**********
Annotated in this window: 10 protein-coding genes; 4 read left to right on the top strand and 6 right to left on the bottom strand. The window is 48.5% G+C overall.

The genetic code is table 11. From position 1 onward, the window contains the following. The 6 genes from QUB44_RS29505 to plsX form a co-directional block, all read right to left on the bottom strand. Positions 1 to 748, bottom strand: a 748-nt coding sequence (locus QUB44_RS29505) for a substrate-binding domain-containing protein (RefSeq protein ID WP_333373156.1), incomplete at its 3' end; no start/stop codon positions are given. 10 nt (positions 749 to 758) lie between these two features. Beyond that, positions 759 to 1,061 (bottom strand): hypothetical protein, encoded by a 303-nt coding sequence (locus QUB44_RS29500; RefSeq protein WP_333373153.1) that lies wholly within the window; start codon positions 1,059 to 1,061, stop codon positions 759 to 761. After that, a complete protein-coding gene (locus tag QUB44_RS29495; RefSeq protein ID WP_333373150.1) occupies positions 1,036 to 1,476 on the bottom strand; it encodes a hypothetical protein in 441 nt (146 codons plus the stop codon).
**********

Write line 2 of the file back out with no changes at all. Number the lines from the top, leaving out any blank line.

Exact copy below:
The genetic code is table 11. From position 1 onward, the window contains the following. The 6 genes from QUB44_RS29505 to plsX form a co-directional block, all read right to left on the bottom strand. Positions 1 to 748, bottom strand: a 748-nt coding sequence (locus QUB44_RS29505) for a substrate-binding domain-containing protein (RefSeq protein ID WP_333373156.1), incomplete at its 3' end; no start/stop codon positions are given. 10 nt (positions 749 to 758) lie between these two features. Beyond that, positions 759 to 1,061 (bottom strand): hypothetical protein, encoded by a 303-nt coding sequence (locus QUB44_RS29500; RefSeq protein WP_333373153.1) that lies wholly within the window; start codon positions 1,059 to 1,061, stop codon positions 759 to 761. After that, a complete protein-coding gene (locus tag QUB44_RS29495; RefSeq protein ID WP_333373150.1) occupies positions 1,036 to 1,476 on the bottom strand; it encodes a hypothetical protein in 441 nt (146 codons plus the stop codon).